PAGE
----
Next week’s season-opening 2016 Formula 1® Rolex Australian Grand Prix will see an increased field of 22 cars and drivers – and a debut by the first American team to compete in Formula One for three decades.
The Haas F1® Team, based in Kannapolis in North Carolina, will add more than a calling card from the United States and another level of volume: it will increase the competition and the intensity -- and the global spread of the sport.
The new kids on the F1® block will race with a chassis created by Dallara and power units supplied by Ferrari. Yes, very Italian…
The drivers are Romain Grosjean and Esteban Gutierrez, respectively representing France and Mexico (though Grosjean was born in Geneva and holds dual French and Swiss nationality). So, yes, very international…
And the team boss, Gunther Steiner, is an Italian-born American citizen who is a former technical director of Jaguar and Red Bull, among many other roles in a multi-faceted career.
He has worked in Belgium, Britain and Italy and speaks German… Yes, a true cosmopolitan.
But the international make-up of the team should be no surprise.
It is typical of Formula One where teams may represent manufacturers or nations, but are composed of talents from anywhere and everywhere.
“We want to be successful,” says Steiner. “Being at the back and being all-American is not a lot of use, is it? That wouldn’t go down well.
“So, in the end, you want the best people you can get… What is important is their talent, not their passport.”
Steiner is optimistic that his team can create an upset at Albert Park, relatively-speaking, providing they can stay in control of the gremlins that upset the final days of pre-season testing in Spain.
There, at the Circuit de Catalunya, a brake-by-wire issue caused problems that were resolved thanks to some solid work by the engineers.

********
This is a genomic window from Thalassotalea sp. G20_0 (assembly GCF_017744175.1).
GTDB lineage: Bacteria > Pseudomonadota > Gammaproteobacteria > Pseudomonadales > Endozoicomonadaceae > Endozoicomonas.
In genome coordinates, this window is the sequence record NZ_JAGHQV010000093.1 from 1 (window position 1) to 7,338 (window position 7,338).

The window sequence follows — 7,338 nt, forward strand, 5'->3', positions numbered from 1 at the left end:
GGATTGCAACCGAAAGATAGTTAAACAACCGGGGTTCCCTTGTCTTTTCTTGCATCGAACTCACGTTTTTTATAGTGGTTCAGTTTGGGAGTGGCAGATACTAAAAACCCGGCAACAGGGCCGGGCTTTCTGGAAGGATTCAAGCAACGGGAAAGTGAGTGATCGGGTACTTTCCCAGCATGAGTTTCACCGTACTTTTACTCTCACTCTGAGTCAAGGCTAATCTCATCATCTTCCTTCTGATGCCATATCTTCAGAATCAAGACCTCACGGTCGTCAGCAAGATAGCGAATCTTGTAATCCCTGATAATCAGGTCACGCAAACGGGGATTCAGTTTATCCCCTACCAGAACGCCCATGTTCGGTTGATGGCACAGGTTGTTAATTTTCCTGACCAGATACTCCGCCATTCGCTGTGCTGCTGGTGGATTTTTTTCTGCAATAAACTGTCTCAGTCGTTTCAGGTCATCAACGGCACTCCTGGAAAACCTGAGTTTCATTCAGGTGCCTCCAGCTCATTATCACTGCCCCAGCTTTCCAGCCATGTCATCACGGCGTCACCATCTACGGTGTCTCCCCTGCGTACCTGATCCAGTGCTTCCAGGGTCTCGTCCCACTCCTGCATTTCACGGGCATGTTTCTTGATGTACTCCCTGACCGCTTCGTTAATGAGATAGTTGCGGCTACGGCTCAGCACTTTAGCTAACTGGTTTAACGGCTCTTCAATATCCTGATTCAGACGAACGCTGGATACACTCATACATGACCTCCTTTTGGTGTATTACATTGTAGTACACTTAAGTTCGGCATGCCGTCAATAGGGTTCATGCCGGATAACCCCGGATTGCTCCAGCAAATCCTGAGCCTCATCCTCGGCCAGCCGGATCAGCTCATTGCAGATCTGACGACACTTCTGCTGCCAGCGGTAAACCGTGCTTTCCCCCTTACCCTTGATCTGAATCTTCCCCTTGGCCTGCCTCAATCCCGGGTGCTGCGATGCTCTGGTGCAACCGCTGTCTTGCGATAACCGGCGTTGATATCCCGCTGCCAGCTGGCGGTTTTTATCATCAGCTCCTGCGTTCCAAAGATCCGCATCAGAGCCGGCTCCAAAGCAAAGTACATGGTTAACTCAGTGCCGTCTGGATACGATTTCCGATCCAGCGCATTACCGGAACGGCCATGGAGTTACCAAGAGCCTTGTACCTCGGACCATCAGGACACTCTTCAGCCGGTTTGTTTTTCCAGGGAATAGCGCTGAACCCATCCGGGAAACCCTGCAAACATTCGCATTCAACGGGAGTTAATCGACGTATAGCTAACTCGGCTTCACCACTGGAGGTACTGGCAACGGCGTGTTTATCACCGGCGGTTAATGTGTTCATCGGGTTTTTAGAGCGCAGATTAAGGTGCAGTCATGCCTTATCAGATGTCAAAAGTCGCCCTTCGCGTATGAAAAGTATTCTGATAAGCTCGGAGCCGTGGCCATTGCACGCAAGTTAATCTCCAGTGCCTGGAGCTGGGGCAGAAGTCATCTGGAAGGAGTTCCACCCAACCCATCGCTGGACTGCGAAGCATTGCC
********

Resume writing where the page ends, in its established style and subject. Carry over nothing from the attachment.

"We had a good final day and came out, again, with our heads up," said Steiner. “But we learned a lot and we know that, in Australia, this problem will not come up. Sure, we had a few challenging days, but that is to be expected with a new team.”
In addition to the braking issues, the team also suffered turbo problems and a front wing failure on the VF-16 car. Steiner was not surprised.
“We knew what to expect. I think we can be in the lower midfield and, if we are reliable, we can be a surprise a few people in Australia.”
His hopes were echoed by Grosjean. The former Lotus man, who switched teams to lead the new adventure, said: “The guys worked so hard to fix this and we found a good solution.
“The car felt safer and more competitive. If you don’t have brakes, it is very hard to drive the car. I think everyone did an amazing job.
“The way everyone has worked and reacted has been impressive. The morale has never been down. It was tough, especially for the guys who were away from home for a month.”
The team has its home near Charlotte, in the United States, and a European base at Banbury, in England. It has Americans, Britons, French and Indonesians on an international staff and it has unlimited ambition.
But first, it has simply to arrive and survive in Melbourne, where the lights go out for the season-opening Australian event on March 20. Then, as they say, the talking stops…